But these considerations afford only one more illustration of the utter irrationality of the whole movement of Sentimental Feminism identified with the notion of “chivalry.” For the rest, we may find illustrations of this galore. A very flagrant case is that infamous “rule of the sea” which came so much into prominence at the time of the Titanic disaster. According to this preposterous “chivalric” Feminism, in the case of a ship foundering, it is the unwritten law of the seas, not that the passengers shall leave the ship and be rescued in their order as they come, but that the whole female portion shall have the right of being rescued before any man is allowed to [107]leave the ship. Now this abominable piece of sex favouritism, on the face of it, cries aloud in its irrational injustice. Here is no question of bodily strength or weakness, either muscular or constitutional. In this respect, for the nonce, all are on a level. But it is a case of life itself. A number of poor wretches are doomed to a watery grave, simply and solely because they have not had the luck to be born of the privileged female sex.

Such is “chivalry” as understood to-day—the deprivation, the robbery from men of the most elementary personal rights in order to endow women with privileges at the expense of men. During the ages of chivalry and for long after it was not so. Law and custom then was the same for men as for women in its incidence. To quote the familiar proverb in a slightly altered form, then—“what was sauce for the gander was sauce for the goose.” Not until the nineteenth century did this state of things change. Then for the first time the law began to respect persons and to distinguish in favour of sex.

Even taking the matter on the conventional ground of weakness and granting, for the sake of argument, the relative muscular weakness of the female as ground for her being allowed the immunity claimed by Modern Feminists of the sentimental school, the distinction is altogether lost sight of between weakness as such and aggressive [108]weakness. Now I submit there is a very considerable difference between what is due to weakness that is harmless and unprovocative, and weakness that is aggressive, still more when this aggressive weakness presumes on itself as weakness, and on the consideration extended to it, in order to become tyrannical and oppressive. Weakness as such assuredly deserves all consideration, but aggressive weakness deserves none save to be crushed beneath the iron heel of strength. Woman at the present day has been encouraged by a Feminist public opinion to become meanly aggressive under the protection of her weakness. She has been encouraged to forge her gift of weakness into a weapon of tyranny against man, unwitting that in so doing she has deprived her weakness of all just claim to consideration or even to toleration.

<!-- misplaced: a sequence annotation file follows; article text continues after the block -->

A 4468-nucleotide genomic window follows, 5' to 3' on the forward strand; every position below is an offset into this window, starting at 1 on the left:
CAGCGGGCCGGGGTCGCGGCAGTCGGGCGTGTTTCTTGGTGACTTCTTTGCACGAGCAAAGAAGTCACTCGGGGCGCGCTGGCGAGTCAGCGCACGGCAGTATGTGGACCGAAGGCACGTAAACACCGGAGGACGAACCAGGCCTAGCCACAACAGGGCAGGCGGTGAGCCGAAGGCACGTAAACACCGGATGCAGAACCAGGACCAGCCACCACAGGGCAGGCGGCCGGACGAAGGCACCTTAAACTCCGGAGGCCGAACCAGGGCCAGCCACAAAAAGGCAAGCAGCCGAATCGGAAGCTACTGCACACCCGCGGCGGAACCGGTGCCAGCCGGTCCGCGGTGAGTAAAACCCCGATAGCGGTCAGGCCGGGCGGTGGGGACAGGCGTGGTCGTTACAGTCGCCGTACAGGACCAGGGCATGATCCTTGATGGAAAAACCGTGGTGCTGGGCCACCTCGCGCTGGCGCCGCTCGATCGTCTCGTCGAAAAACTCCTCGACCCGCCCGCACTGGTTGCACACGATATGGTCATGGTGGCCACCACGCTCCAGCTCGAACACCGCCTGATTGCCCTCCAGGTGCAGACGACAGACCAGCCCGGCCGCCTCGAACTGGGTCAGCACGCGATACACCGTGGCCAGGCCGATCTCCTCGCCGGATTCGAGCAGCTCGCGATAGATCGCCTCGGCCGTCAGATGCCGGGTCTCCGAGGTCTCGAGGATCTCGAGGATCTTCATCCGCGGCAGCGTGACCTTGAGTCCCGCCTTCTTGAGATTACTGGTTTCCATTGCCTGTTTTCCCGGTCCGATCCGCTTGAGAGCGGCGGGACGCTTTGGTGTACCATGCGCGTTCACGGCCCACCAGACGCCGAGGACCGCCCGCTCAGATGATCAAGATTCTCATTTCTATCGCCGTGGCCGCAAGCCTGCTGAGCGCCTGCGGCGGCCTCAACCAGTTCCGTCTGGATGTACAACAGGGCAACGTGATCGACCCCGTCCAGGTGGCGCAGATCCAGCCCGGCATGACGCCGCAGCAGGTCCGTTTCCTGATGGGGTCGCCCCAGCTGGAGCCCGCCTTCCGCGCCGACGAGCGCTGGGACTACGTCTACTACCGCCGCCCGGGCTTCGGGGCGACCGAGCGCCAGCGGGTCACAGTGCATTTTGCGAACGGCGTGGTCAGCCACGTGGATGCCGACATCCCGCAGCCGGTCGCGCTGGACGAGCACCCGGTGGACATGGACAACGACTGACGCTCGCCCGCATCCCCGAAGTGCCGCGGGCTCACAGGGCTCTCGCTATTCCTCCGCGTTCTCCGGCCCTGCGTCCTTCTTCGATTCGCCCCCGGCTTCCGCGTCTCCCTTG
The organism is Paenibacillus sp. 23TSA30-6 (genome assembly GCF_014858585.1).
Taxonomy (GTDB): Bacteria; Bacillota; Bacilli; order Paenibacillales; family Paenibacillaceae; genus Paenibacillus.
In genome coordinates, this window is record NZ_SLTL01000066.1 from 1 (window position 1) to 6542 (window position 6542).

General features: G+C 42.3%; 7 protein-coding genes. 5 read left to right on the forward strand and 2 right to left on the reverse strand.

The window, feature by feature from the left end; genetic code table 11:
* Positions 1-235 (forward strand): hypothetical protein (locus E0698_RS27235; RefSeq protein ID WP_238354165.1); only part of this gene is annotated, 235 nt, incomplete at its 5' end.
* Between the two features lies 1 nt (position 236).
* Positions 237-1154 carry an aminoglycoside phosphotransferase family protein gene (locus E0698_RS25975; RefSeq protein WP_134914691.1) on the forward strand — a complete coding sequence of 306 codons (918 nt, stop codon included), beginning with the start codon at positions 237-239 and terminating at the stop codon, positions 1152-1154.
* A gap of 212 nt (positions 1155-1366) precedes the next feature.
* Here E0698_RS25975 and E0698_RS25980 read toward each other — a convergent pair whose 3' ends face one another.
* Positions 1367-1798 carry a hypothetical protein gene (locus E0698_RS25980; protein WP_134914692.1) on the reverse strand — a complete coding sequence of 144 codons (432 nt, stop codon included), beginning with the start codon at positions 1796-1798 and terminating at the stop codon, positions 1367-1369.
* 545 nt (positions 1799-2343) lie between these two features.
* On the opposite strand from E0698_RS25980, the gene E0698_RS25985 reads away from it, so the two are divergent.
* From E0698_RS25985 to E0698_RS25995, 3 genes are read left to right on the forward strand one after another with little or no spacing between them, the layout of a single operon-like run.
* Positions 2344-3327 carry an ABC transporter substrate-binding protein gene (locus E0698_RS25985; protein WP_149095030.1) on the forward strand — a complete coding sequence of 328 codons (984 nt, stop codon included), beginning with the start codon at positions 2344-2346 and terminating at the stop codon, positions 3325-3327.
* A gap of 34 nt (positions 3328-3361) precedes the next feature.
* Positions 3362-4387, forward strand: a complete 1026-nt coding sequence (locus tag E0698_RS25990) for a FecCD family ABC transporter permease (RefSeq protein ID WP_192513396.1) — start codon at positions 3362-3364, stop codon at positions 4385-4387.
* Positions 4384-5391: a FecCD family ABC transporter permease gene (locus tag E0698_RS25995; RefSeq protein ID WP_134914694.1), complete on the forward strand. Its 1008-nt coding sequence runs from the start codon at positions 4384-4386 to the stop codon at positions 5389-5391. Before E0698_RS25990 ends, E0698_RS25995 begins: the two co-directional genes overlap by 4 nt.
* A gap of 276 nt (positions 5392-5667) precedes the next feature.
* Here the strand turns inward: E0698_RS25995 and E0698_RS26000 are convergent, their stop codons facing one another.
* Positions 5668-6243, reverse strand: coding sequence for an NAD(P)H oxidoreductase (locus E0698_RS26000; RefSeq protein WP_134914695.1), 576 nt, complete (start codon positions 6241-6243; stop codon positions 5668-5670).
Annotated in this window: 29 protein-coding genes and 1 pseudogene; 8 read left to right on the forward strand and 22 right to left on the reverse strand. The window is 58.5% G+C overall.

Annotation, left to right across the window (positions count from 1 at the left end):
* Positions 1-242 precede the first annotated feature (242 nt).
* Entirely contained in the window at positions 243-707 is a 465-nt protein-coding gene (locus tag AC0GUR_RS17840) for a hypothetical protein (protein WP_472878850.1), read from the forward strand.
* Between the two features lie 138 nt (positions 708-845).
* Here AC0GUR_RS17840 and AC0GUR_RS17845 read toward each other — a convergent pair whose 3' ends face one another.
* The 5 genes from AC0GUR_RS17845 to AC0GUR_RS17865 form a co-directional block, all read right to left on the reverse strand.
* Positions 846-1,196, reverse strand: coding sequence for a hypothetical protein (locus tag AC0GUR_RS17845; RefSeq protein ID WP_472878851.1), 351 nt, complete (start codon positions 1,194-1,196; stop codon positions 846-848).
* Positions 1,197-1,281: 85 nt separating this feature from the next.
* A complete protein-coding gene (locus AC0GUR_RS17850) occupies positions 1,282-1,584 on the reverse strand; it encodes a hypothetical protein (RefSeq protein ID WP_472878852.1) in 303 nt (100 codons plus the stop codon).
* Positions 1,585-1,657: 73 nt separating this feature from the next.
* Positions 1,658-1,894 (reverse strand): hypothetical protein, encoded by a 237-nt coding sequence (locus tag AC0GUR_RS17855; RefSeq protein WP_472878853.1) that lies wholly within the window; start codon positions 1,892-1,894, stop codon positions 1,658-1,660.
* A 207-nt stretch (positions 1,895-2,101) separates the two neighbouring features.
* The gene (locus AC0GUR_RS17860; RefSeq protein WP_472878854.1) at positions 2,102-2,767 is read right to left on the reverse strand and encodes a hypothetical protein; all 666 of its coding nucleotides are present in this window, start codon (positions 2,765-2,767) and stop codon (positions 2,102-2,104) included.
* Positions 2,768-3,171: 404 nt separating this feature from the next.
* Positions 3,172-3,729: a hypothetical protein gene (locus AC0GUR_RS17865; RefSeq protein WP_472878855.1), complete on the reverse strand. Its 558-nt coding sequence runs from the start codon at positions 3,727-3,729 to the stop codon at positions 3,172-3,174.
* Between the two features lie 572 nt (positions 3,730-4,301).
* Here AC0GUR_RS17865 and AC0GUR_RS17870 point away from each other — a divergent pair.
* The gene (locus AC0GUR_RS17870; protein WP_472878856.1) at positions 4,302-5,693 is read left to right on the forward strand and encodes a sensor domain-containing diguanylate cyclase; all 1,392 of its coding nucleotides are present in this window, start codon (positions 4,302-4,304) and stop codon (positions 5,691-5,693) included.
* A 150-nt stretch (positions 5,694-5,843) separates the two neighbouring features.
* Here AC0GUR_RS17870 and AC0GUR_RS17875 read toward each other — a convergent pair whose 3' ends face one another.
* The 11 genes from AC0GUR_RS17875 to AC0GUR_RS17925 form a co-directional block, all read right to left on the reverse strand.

By Feminist lies I understand false statements put forward by persons, many of whom should be perfectly well aware that they are false, apparently with the deliberate intention of misleading public opinion as to the real position of woman before the law. By fallacies I understand statements doubtless dictated by Feminist prepossessions or Feminist bias, but not necessarily suggesting conscious or deliberate mala fides.